After this advice I completed my first 10km trail run
At my age (72 this year), and having only been running for a couple of years, there are regular aches and niggles that come with the pleasure of running.
I consulted my podiatrist about pains in the balls of my feet and right hip, and she gave me some great tips which solved those problems.
I've been trail running regularly for a little over two years. I started with a couple of kilometres twice a week, and eventually was comfortably running 5km twice a week.
In the week of Xmas last year - 2019 - I wondered what it would feel like to run every day, so I set out to run 4km every day.
It's summer down here and very nice running on the trail around dawn. For one thing, there aren't so many people and dogs to have to sidestep.
Failed to make 10km - twice
I was conscious of a few moving parts not getting enough rest and recovery, so I stopped after 8 weeks. I enjoyed the experience.
Feeling fit and aerobically fabulous, I decided to attempt 10km.
Twice I failed.
I went out too fast, and also I had movement pains after about 7km that became quite strong. I made it to 7.2km on my first run and 8.8km on the second.
The most intense pains were at the ball of my right foot, and the outside of my right hip.
I had rolled my left ankle on the trail about three months before. Running fast, I had stepped on a tree root that I didn't spot in time.
The pain was excruciating, and I couldn't walk on my left foot for a week. I thought that I would never run again. I did, after 6 weeks.
Therefore, I figured that probably my right leg was still compensating for the injury to my left ankle.
The best thing to do - book a consultation with my podiatrist.
Otherwise, I might never get to complete 10km without injuring myself more.
Tip #1 Don't let your head slump when tiring
Here are three valuable insights she gave me.
1. Be more aware of becoming tired and allowing your head to slump
Her advice was that the pain in the ball of my right foot was most likely because I was tiring, and slumping, and pushing more weight forward of my centre of gravity. This put more pressure on the ball of my foot.
Solution: Be conscious of tiring, and if you cannot maintain your posture, then stop or slow right down to a jog.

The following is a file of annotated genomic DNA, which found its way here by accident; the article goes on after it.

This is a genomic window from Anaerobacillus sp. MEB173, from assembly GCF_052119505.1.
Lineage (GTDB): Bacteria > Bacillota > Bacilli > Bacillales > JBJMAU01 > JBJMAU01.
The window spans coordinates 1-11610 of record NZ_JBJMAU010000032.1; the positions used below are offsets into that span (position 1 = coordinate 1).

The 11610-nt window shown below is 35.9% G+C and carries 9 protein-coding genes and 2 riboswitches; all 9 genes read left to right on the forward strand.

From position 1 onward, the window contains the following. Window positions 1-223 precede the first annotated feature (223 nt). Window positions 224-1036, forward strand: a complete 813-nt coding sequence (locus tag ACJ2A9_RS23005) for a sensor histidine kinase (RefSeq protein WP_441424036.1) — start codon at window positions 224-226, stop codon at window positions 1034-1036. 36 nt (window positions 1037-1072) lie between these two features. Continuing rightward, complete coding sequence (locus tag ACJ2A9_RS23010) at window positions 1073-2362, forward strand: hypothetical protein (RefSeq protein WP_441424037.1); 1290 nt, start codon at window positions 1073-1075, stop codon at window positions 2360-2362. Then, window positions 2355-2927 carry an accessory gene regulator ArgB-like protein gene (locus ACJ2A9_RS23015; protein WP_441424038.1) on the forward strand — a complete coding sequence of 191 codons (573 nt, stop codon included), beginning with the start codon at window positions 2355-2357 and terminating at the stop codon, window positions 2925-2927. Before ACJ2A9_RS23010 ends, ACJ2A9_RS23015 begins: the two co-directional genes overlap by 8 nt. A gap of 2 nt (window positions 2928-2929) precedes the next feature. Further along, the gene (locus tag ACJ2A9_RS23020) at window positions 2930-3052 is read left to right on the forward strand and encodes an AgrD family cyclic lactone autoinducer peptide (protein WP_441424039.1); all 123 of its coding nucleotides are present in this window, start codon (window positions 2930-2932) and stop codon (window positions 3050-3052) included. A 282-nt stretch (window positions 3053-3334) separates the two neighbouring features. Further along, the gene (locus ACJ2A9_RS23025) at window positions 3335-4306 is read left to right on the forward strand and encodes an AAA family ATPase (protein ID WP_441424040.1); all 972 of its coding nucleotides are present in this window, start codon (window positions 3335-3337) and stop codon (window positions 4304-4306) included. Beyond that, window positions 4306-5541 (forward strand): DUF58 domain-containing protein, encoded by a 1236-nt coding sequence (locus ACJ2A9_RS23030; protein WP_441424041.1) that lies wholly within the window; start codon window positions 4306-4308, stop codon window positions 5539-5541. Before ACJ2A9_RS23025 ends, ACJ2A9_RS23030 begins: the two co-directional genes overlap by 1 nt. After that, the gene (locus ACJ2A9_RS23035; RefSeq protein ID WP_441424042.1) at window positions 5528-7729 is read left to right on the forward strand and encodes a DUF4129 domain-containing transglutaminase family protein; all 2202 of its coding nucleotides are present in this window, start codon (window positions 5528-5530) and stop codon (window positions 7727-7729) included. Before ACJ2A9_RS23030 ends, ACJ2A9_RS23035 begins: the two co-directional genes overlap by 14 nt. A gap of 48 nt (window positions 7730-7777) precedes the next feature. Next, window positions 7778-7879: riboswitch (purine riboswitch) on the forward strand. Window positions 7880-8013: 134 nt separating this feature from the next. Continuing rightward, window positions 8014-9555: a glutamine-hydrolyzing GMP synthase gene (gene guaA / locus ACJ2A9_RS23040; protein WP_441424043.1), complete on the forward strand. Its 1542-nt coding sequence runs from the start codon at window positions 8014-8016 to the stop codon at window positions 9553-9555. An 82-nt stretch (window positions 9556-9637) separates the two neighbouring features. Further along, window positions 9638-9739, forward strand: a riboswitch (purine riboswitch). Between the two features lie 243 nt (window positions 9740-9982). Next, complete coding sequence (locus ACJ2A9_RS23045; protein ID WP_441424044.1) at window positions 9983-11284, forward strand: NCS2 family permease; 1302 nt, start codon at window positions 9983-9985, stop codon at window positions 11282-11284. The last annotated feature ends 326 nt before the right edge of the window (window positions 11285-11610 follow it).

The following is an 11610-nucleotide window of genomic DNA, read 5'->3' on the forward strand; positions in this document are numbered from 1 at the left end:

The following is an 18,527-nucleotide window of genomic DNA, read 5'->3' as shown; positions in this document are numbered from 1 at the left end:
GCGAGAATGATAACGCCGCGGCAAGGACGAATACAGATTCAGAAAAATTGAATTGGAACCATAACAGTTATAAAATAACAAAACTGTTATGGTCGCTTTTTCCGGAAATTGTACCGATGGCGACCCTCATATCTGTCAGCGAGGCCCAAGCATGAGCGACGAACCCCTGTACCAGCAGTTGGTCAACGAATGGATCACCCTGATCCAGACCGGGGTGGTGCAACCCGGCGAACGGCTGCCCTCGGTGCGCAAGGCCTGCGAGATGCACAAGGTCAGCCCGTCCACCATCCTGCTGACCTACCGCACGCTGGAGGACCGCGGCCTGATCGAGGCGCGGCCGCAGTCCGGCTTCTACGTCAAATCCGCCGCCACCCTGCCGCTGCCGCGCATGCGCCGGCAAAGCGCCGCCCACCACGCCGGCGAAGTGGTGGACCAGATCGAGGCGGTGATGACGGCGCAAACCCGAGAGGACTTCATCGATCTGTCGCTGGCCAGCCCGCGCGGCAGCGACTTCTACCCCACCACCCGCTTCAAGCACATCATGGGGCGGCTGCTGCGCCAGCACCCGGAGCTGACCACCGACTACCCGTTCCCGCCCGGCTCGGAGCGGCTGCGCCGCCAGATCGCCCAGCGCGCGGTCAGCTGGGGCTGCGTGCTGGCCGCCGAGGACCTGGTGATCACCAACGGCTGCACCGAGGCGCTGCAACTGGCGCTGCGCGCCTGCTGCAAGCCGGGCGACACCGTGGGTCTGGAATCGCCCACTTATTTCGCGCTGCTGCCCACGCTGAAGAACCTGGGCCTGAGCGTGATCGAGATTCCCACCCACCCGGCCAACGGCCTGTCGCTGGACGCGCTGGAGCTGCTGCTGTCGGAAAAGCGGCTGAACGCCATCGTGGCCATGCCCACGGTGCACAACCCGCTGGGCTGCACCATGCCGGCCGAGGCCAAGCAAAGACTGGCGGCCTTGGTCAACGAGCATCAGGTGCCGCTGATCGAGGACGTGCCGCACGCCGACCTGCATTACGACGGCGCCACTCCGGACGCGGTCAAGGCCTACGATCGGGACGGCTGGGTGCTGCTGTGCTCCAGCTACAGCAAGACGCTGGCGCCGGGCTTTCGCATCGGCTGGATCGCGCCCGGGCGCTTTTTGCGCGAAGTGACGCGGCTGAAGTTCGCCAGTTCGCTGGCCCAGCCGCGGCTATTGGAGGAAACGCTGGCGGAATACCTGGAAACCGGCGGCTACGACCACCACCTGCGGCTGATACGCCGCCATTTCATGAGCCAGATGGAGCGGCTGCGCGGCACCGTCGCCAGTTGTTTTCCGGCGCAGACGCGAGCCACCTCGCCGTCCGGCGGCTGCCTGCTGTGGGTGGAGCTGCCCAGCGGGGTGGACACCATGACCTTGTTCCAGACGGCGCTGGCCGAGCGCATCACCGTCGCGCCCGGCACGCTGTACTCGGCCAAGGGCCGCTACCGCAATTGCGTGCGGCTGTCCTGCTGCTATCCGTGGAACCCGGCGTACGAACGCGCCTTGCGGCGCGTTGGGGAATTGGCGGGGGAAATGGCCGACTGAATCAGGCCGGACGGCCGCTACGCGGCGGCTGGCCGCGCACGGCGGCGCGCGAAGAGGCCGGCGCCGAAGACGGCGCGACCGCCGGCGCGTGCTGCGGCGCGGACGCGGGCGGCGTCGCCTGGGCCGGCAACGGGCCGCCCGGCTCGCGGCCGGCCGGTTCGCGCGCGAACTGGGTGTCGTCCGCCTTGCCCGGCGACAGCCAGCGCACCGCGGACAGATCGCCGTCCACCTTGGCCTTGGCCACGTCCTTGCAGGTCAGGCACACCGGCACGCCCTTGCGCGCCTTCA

Tip #2 Reduce the length of the stride to reduce shocks in the knees and hips
The pain in my right hip was most likely because I was extending my stride too far, and causing heel-strikes. The shock of heel-strikes has to be absorbed by our knees and hips.
Solution: Reduce your stride length and land more on the mid to fore-foot. This is going to be more comfortable, and reduce the impact at the hip.
Running this way will also allow the Achilles tendon to absorb more of the landing force as your ankle bends forward. The energy stored in the Achilles tendon will then propel your forward motion which will make your running more efficient.
She also mentioned that landing too far ahead will slow you down as your momentum has to carry you over that forward "hump" on every step. You'll be using more energy compared to someone running with a shorter stride.
Tip #3 Keep the top of your hips up and back
Her third tip was related to "not slumping" (above) - but concerning the bottom of the spine, not the top. She said not to let the top of your hip roll forward.
If you let the top of your hip roll forward, then you have to use more energy to properly position your feet for every step. You also use more energy to propel your body forward on every step. That's a double whammy.
What this means is that you will become fatigued more quickly, and that leads to other problems with posture and form as noted earlier. It also means that you are unnecessarily wasting energy.
Solution: Look up and maintain and feel the top of your hip sitting in a natural upright position. Look at the tops of the trees as you run, not down at the trail.
These tips helped me make my first 10km
These insights worked for me
I have applied all her tips, and they helped me run further with fewer aches and pains.
The weekend following the consultation, I completed my first ever 10km run. Happy days.
Hopefully, the tips will help you run further, better and more comfortably.
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Since I was diagnosed at 50 with Type 2 diabetes I've been learning how to do bone-building fitness training which lowers my age. You can too. It's your choice. Walter